No. 1207



My wife Janis loves home-grown tomatoes, and if you do too, I have a terrific idea to share with you today. First, a brief explanation of where I got the idea and a disclaimer, which I know is not a good way to begin a column.
At our home we both read a daily devotional book that is printed by Thomas Nelson Company and organized by Dr. Johnny Hunt, senior pastor of Woodstock First Baptist Church of Woodstock, Ga. This is a terrific devotional book, as Dr. Hunt commissions 50 different pastors from all across the nation to write for one week, using a different scripture passage each day. We heard Dr. Hunt speak in Branson, Mo., a few years ago and he is one of the best I have ever heard. Our motivation is a little deeper than that, as Janis’s son Roy, pastor of Grace Fellowship Church in Warren, Ohio, is one of those 50 pastors and has been writing for Dr. Hunt for many years.
Now that is my source, and the disclaimer is that I have never tried what I am going to tell you about, but I plan to as soon as the growing season comes back around. While that is still several months away, I may let you know how it turns out, especially if it is as good as I think it’s going to be. This idea came from Tim Sizemore, pastor of Lighthouse Baptist Church in Macon, Ga. Tim says, “I once planted some tomato plants in my yard using the Japanese Tomato Ring method. The plants grew more than six feet tall, and I could not give the tomatoes away as fast as the four plants produced.
“The most interesting thing about this method is that I did not water the plants themselves. I planted them, four plants, in a circle and the fertilizer and water went in a ring in the center of the plants. The roots of the plants would seek the nutrients and grow toward the center. I watered the roots only, not the leaves or stalks. As a result, the branches produced beautiful, delicious fruit because I provided proper nourishment to the roots.”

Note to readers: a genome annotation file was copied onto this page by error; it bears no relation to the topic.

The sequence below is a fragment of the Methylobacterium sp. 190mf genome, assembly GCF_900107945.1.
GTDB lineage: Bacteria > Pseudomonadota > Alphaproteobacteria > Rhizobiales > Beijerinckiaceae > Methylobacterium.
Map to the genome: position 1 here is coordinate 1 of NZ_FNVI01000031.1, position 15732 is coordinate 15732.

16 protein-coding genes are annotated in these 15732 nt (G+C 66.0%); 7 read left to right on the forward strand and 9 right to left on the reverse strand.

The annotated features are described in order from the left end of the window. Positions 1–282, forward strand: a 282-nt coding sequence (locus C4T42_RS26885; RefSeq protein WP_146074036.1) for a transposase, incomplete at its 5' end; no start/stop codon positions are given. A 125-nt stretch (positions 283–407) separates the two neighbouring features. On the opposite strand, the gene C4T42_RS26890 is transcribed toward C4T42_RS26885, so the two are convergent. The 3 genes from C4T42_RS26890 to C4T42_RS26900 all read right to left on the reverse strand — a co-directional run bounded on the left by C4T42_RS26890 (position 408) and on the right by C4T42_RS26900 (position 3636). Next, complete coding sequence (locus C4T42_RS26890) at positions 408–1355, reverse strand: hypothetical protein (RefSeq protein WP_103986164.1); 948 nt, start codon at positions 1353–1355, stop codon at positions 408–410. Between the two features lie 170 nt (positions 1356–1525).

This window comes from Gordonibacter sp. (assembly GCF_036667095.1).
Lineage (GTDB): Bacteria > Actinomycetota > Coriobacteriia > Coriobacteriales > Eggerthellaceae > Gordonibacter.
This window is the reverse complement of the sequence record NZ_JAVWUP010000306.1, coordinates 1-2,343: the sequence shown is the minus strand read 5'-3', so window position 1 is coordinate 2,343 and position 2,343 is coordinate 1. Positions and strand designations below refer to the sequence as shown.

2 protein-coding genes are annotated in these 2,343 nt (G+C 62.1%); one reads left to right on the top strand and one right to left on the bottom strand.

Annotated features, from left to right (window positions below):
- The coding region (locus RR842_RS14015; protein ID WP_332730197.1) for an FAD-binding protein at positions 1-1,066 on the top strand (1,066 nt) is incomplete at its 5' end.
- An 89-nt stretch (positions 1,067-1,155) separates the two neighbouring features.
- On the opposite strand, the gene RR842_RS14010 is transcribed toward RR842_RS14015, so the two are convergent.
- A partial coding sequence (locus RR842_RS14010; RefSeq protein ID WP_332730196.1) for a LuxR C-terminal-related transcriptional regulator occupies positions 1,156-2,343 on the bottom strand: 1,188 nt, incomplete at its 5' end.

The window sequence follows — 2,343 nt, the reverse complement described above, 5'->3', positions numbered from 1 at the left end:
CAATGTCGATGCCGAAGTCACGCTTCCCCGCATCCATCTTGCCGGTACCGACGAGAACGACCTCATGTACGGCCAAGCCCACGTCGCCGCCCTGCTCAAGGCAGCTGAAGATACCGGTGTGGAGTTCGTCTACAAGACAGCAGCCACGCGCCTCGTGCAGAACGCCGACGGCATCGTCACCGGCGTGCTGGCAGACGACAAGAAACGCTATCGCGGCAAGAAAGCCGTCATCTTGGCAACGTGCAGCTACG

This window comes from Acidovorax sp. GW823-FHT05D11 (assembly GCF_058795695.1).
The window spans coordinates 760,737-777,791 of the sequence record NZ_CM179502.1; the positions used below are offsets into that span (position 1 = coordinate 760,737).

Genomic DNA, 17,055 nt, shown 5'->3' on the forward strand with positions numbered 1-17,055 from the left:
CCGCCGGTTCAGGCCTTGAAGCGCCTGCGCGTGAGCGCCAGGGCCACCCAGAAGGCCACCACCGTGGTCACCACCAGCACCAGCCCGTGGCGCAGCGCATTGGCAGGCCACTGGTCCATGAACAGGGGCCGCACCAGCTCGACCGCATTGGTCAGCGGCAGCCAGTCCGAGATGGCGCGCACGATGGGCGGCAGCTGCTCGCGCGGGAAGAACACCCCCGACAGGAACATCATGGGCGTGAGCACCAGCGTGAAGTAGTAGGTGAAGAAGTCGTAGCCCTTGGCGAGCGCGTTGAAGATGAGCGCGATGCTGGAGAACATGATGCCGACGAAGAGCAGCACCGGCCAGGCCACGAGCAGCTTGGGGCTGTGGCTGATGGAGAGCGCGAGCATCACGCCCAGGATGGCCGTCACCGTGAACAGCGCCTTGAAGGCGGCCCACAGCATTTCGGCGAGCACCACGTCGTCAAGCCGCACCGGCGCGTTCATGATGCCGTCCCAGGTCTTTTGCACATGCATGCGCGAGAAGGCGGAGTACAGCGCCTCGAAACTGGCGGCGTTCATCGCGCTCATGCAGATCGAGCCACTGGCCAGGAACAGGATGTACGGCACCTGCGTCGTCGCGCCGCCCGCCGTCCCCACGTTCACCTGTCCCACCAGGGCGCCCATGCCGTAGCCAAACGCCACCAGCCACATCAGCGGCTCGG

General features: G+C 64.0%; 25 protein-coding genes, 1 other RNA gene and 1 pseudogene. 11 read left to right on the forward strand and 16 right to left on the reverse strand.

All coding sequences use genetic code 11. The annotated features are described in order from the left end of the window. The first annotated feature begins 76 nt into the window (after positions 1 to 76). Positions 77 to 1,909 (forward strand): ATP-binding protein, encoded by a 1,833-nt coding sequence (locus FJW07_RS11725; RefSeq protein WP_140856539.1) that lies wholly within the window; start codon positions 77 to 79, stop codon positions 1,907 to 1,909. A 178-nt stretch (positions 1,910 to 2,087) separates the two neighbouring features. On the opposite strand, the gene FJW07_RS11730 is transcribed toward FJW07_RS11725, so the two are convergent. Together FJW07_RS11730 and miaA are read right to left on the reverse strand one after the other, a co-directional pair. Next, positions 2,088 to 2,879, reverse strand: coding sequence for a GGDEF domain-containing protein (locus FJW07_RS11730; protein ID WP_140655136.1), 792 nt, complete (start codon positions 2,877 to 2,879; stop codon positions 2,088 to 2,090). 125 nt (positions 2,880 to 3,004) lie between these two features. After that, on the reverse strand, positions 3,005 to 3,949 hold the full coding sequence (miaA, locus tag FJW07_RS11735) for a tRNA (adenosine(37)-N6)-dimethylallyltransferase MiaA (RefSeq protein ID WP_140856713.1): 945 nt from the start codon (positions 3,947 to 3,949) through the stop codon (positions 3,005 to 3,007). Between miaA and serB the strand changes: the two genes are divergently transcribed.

Well, how about that? I can’t wait to try it. Of course, Pastor Tim used this example to make a spiritual application. As we feed and water our heart each day and understand who Jesus is and what He has done for us, we will have bountiful and beautiful fruit in our lives. I know this is true because of what He has done for me. As I often tell people, I am just a sinner who God has saved by His amazing grace.
In relation to what I have shared here, there is a much larger application of the principals involved that we can use in so many ways. First is to understand the concept of the Japanese Tomato Ring method. I had never heard of it before, even though I have been putting out tomato plants for years. This was new for me and maybe for you as well.
Today as I look back over my life, I realize that I wasted a lot of time on things that did not serve me well, as it relates to making a contribution to my fellow man. This is especially true in the early days before I got plugged in and turned on to learning. This is one reason I spend a good deal of my time today encouraging young people to read worthwhile things that will help to build a solid foundation for their future success.
As the late Earl Nightingale often said, “We can’t be much better than we know how to be. Our job is to work hard to be the best person we can be.” And it is very important to understand that almost all real winners are readers. This is why continuing education is so important and really vital to our future success and happiness. I love the theme of our state’s educational television network, “Where Learning Never Ends.” This theme can become a mindset with great benefits.
(Editor’s Note: JIM DAVIDSON is an author, public speaker, syndicated columnist and founder of the Bookcase for Every Child project. Since its inception in 1995, Jim’s column has been self-syndicated to over 375 newspapers in 35 states, making it one of the most successful in the history of American journalism.)